Sick Building Syndrome: Testing, Treatment & Prevention

Sick Building Syndrome: Testing, Treatment & Prevention

Sick Building Syndrome: Testing, Treatment & Prevention

Modern society has culturally evolved to spend most of their time indoors. From routine activities such as cooking, working, reading, watching a movie, exercising, swimming, and even gardening, humans have adapted to live almost entirely within closed spaces. There are several benefits from this: climate control, isolation from weather changes, illumination control, and others. However, all the activities carried out indoors release particles, fumes, and gases that can become harmful. Moreover, if left untreated, these minor contaminants can accumulate, concentrating in the air, depositing on surfaces, and leading to what is known as the Sick Building Syndrome.

What is Sick Building Syndrome?

What is Sick Building Syndrome?

Sick Building Syndrome (SBS) is the name given to illnesses caused by being physically present in a building. In other words, when healthy individuals show signs of disease by merely entering a specific structure but recover shortly after leaving it, it is considered that the building is the leading cause of their sickness. The reason and means by which the building can harm the individual are various, and they can represent a risk to short and long-term health.

SBS can sometimes be confused with allergies, dehydration, malnutrition, and others. The critical distinction to this condition is that the symptoms predominantly begin when inside the building and fade away once you leave the installation. Nearly 30% of new and remodeled facilities are considered to have poor design and indoor air quality, which favor SBS development.

How to identify Sick Building Syndrome?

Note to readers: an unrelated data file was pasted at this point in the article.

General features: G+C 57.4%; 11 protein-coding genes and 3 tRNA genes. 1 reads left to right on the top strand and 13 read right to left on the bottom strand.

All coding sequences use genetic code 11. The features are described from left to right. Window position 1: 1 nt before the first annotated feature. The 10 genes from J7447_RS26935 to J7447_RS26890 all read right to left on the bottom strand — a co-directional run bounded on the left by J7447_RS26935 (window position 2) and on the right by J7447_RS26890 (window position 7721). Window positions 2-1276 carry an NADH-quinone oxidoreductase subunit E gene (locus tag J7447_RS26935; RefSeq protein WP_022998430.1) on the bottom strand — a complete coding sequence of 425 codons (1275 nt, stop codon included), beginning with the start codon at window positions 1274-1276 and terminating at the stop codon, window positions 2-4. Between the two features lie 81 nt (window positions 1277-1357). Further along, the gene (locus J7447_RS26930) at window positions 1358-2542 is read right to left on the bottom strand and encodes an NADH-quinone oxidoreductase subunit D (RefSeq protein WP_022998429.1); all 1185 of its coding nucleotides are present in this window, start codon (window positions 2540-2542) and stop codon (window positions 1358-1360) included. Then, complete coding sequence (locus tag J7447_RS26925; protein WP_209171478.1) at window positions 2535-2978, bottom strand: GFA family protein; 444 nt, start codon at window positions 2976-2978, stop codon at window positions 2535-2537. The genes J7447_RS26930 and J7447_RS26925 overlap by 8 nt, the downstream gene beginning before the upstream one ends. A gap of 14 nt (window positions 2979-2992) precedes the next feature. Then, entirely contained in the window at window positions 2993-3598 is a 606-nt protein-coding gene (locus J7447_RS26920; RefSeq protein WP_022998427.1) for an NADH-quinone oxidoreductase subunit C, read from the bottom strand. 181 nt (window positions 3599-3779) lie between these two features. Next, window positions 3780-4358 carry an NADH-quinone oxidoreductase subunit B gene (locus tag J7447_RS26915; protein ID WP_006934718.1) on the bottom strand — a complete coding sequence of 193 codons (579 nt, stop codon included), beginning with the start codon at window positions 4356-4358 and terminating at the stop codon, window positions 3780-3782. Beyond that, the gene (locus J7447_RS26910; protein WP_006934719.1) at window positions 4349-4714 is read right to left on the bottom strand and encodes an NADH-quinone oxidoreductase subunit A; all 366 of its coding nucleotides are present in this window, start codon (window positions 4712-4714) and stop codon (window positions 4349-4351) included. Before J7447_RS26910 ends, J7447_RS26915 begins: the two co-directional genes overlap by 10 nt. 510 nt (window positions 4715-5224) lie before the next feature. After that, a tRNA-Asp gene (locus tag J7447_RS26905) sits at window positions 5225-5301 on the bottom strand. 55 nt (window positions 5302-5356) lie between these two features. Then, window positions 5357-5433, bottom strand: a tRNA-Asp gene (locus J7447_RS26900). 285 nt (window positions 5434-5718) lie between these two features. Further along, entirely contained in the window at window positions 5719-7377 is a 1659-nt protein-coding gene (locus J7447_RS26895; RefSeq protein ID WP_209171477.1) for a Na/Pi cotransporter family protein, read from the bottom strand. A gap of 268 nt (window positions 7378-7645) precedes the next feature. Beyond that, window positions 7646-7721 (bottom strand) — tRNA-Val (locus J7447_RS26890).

How to identify Sick Building Syndrome?

SBS can go unnoticed for several months as the primary symptoms for this condition are commonly mistaken with allergies, dehydration, malnutrition, cold, or flu. The SBS affects the skin, respiratory, and neurological systems, causing several forms of irritation and allergic reaction. The most common symptoms noticed with SBS are irritation of the respiratory system, fatigue, runny nose, sneezing, irritated skin, headaches, coughing, chills, dizziness, rashes, etc.

SBS is particularly harmful to individuals that are especially sensitive to these reactions, such as those who already present allergic reactions to dust, mold, fungus, and asthma. Moreover, individuals who fall into the category of sensitivity to the effect of allergies are considered to be specifically susceptible to developing severe illnesses from SBS, such as elders and children.

What are the common causes of Sick Building Syndrome?

What are the common causes of Sick Building Syndrome?

SBS is caused due to contaminants that are released indoor and accumulate throughout time, reaching dangerous levels. These can be found due to poor ventilation, cleaning, temperature, and humidity adjustment. Overall, SBS is promoted by:

  • Poor temperature regulation in the building
  • High level of particles
  • Poor ventilation
  • High level of humidity
  • Tobacco smoking indoors
  • Cooking with low ventilation
  • Asbestos
  • Pesticides
  • Carbon monoxide indoors
  • Presence of molds and fungus.

The most common cause of SBS is the presence of molds and fungus proliferating through the building. Molds tend to proliferate in damp and humid areas, which allow for their ideal conditions of survival. More concerningly, mold and fungus can grow extensively without being detected inside walls, under carpets, on ceilings, behind wallpaper, and others. Mold is mostly only detected indoors when it has reached dangerous levels and is detected visually or by its typical odor.

Why does mold cause Sick Building Syndrome?

Why does mold cause Sick Building Syndrome?